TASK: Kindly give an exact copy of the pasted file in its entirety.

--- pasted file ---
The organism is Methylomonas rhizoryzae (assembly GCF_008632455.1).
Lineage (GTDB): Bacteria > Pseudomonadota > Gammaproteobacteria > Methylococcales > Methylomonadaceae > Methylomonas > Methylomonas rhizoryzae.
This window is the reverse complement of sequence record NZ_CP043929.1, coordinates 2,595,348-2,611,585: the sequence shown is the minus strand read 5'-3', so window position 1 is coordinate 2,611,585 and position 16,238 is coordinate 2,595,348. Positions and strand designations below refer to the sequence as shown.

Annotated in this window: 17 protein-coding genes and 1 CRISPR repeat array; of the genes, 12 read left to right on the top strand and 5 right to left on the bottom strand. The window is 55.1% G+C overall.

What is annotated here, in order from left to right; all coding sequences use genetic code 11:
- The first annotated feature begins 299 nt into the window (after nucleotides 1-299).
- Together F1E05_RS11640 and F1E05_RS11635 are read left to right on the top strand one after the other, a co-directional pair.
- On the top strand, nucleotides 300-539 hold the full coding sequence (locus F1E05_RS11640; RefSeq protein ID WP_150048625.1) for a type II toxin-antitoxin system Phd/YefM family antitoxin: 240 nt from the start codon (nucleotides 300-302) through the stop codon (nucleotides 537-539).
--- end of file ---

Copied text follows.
The organism is Methylomonas rhizoryzae (assembly GCF_008632455.1).
Lineage (GTDB): Bacteria > Pseudomonadota > Gammaproteobacteria > Methylococcales > Methylomonadaceae > Methylomonas > Methylomonas rhizoryzae.
This window is the reverse complement of sequence record NZ_CP043929.1, coordinates 2,595,348-2,611,585: the sequence shown is the minus strand read 5'-3', so window position 1 is coordinate 2,611,585 and position 16,238 is coordinate 2,595,348. Positions and strand designations below refer to the sequence as shown.

Annotated in this window: 17 protein-coding genes and 1 CRISPR repeat array; of the genes, 12 read left to right on the top strand and 5 right to left on the bottom strand. The window is 55.1% G+C overall.

What is annotated here, in order from left to right; all coding sequences use genetic code 11:
- The first annotated feature begins 299 nt into the window (after nucleotides 1-299).
- Together F1E05_RS11640 and F1E05_RS11635 are read left to right on the top strand one after the other, a co-directional pair.
- On the top strand, nucleotides 300-539 hold the full coding sequence (locus F1E05_RS11640; RefSeq protein ID WP_150048625.1) for a type II toxin-antitoxin system Phd/YefM family antitoxin: 240 nt from the start codon (nucleotides 300-302) through the stop codon (nucleotides 537-539).